Figure 1: FT-IR spectra of CS and CS-CuO hybrid.

Figure 2 shows the X-ray diffraction patterns of CS and CS-CuO hybrid. The broad peak at 19.77° in the XRD pattern of CS showed that the polymer is amorphous [23]. In the hybrid, we observed both the CS and CuO diffraction peaks. The peaks that appeared at 32.8, 35.9, 36.25, 39.1°, 49.1, 53.5, 58.4, 62.0, 66.4, 68.3, 72.5, and 75.4° in the hybrid were assigned to (110), , (111), , (020), (202), , , (220), (311), and (004) planes of CuO with high crystallinity [24]. The diffraction peaks of CuO are in good agreement with the monoclinic CuO (JCPDS card 05-0661). The result proved the successful formation of CS-CuO hybrid.

Figure 2: X-ray diffraction patterns of CS and CS-CuO hybrid.

The thermal stability of CS and CS-CuO hybrid was examined by TGA from 20–800°C under N2 atmosphere, as illustrated in Figure 3. The two samples followed a similar decomposition trend. The as-synthesized polymer exhibited a two-step weight loss. The first weight loss (around 10%) step in the TGA curve below 100°C was attributed to the loss of water. The second rapid major mass loss step in the range of 200–500°C was assigned to the complex dehydration of the saccharide rings, depolymerization, and decomposition of the acetylated and deacetylated units of the polymer [25]. However, it was found that the thermal stability of hybrid was higher than the pure CS which was obviously related to the existence of thermally stable CuO. The residual mass left at 800°C was found to be 30.4% and 61.5% for the CS and CS-CuO hybrid, respectively.

Figure 3: TGA curves of CS and CS-CuO hybrid.

Zeta potential, that is, surface charge, can greatly influence the particle stability in suspension through electrostatic repulsion between particles. Zeta potential measurement is used to analyze the nanoparticle interaction with the cell membrane of bacteria, which is negatively charged. Figure 4 shows the zeta potential measurement of CS-CuO hybrid. The hybrid has a positive surface charge of about 51.5 mV, while that of CuO has a negative surface charge of −32.1 mV. For CS, the positive zeta potential results from the presence of protonated amine groups. When negatively charged CuO reacts with the positively charged CS, the net zeta potential decreases. The shift may be attributed to the blockage of active sites on the surface of CuO nanoparticles by the adsorption of polymer chain.

Figure 4: Zeta potential measurement of (a) CS-CuO hybrid and (b) CuO at pH 7.

The direct evidence for the immobilization of CuO nanoparticles on the surface of CS was analyzed by TEM (Figure 5). The image showed that the spherical CuO nanoparticles exist on the CS surface with almost uniform distribution. The dark areas represent the crystalline CuO nanoparticles, while the bright areas represent the amorphous CS, owing to the high electron density of the CuO nanoparticles. The interaction between CS and CuO enhanced the properties of CS-CuO hybrid.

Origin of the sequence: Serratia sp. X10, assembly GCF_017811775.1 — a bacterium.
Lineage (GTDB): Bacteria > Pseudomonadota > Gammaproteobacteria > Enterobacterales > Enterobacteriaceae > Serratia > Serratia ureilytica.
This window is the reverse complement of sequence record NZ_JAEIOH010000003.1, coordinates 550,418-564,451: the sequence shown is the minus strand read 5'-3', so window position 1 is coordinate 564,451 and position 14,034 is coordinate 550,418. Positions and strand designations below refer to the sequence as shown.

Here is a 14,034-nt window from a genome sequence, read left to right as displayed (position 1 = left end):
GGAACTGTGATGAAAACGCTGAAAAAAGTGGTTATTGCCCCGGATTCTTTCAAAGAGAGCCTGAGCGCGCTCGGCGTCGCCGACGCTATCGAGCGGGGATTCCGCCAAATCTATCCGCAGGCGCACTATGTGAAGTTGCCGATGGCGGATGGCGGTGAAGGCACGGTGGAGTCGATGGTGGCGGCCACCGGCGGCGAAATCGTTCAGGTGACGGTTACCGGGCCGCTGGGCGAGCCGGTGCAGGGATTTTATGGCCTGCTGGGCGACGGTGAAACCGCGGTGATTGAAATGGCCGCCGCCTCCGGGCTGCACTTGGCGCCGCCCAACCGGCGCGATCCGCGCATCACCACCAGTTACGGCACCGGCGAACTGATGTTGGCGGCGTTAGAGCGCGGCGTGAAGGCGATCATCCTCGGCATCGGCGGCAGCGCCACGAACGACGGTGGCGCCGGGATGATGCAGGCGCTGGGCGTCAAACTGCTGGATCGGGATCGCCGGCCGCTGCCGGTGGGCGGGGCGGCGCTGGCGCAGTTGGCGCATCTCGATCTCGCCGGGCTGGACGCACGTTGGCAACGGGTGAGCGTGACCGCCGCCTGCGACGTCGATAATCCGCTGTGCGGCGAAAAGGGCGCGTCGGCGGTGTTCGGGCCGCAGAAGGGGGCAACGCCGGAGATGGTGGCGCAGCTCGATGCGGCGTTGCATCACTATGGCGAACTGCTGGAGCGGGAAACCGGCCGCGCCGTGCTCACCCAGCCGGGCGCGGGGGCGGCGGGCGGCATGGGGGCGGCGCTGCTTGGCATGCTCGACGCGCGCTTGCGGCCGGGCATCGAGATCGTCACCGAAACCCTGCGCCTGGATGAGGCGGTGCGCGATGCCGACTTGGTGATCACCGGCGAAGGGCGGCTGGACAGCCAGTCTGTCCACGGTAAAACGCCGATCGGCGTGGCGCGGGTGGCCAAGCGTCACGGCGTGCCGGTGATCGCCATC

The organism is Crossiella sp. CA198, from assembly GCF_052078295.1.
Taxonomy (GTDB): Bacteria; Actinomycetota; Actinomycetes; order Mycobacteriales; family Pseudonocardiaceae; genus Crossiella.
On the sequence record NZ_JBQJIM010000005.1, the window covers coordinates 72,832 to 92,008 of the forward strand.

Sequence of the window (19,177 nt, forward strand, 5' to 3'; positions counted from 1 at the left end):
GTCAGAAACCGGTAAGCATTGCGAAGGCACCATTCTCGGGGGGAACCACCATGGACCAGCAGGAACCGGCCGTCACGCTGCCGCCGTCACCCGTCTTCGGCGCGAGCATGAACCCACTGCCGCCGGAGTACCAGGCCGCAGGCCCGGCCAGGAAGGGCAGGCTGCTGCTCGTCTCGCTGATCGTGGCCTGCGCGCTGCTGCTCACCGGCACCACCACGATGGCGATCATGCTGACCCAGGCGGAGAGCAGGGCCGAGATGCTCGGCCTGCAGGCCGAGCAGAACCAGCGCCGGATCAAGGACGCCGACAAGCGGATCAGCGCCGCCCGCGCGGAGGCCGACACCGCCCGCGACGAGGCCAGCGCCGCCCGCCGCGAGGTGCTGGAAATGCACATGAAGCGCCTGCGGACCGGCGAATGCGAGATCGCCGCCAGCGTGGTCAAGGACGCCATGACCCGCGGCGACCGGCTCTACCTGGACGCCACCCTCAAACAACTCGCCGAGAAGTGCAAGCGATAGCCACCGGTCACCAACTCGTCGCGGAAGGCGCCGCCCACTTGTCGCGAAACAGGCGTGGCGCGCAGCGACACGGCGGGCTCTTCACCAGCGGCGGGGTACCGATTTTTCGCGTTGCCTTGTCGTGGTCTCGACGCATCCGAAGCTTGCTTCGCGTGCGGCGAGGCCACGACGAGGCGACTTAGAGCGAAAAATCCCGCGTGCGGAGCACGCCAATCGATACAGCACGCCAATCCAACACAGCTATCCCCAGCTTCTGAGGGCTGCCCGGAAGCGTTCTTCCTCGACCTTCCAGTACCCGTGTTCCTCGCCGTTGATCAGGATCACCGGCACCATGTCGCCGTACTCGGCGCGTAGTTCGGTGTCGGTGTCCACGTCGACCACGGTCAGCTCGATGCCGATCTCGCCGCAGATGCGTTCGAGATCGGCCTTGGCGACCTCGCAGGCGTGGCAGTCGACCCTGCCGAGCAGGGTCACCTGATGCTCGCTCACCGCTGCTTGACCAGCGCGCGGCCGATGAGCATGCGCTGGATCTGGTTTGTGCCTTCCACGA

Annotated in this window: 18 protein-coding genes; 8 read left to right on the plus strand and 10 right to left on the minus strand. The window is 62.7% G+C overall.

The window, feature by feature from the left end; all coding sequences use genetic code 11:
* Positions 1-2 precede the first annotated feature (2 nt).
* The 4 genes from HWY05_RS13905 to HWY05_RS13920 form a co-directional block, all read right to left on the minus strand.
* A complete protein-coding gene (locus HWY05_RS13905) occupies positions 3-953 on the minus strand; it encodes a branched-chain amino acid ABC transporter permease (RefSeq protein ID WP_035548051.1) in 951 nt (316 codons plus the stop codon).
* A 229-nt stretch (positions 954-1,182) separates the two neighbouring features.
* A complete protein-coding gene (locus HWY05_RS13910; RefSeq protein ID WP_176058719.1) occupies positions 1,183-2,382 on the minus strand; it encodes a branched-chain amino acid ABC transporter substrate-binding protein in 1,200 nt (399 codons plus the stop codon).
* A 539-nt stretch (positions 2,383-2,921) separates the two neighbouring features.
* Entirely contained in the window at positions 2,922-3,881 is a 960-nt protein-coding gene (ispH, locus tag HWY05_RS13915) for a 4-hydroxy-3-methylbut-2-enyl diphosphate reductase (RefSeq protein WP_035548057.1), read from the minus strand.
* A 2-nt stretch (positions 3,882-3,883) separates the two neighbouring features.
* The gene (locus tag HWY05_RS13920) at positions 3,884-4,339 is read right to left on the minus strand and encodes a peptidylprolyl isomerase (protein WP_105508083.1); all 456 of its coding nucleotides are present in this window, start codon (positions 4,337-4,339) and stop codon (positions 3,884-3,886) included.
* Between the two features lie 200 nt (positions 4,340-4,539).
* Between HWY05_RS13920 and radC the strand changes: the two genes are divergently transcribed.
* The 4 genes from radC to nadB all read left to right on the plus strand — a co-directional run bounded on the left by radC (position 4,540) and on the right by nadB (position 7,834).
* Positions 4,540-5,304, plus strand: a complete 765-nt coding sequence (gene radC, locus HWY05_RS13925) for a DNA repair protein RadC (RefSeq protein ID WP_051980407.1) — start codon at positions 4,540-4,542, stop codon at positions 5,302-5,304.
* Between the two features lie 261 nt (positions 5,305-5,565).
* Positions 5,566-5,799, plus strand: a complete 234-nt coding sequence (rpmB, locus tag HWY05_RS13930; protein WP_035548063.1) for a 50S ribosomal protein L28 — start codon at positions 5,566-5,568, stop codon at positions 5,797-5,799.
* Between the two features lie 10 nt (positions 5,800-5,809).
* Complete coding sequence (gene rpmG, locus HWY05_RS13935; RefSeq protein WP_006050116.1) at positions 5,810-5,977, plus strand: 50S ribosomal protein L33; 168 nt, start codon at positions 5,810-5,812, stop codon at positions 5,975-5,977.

Figure 5: TEM images of CS-CuO hybrid (a) long view and (b) close inspection.

As a demonstration of application of such CS-CuO hybrid, MB was chosen as a representative organic dyestuff to evaluate the photocatalytic performance. Figure 6(a) shows the typical time-dependent UV-vis absorption spectra of the MB dye solution during the photodegradation in the presence of CS-CuO hybrid with the aid of H2O2. It is seen that dye exhibited a maximum absorption peak at around 653 nm. Note that color of the dye solutions becomes less intense, and the intensity of absorption spectra decreases gradually with increasing the irradiation time, indicating that a strong oxidation of dye has occurred in the presence of CS-CuO hybrid under UV irradiation. All these observations indicated that CS-CuO hybrid exhibited excellent performance for the degradation of dye. Figure 6(b) shows the photocatalytic performance of various catalysts for the degradation of MB dye in the presence of H2O2. Approximately 84% of the dye was degraded by the hybrid within 30 min. In the absence of a photocatalyst, the dye was degraded slowly by H2O2 (20%). It is seen that the degradation of the dye was greatly enhanced in the presence of photocatalyst, indicating the excellent photocatalytic activity of CS-CuO hybrid. However, the hybrid exhibited no obvious photocatalytic activity in the absence of H2O2 (data not shown). According to the previous report [26], the possible mechanism for the degradation of MB dye may be proposed as follows: the photodecomposition of H2O2 forms a certain amount of OH radicals in the presence of CuO first, and then these OH radicals degrade the MB dye into CO2, H2O, and other mineralization through a series of redox reactions.

Figure 6: (a) UV-visible spectra of the MB solution in the presence of CS-CuO hybrid at different UV-irradiation time, (b) photodegradation of the MB dye, (c) photostability of the hybrid after three cycles, and (d) first order kinetic model for the photodegradation of MB.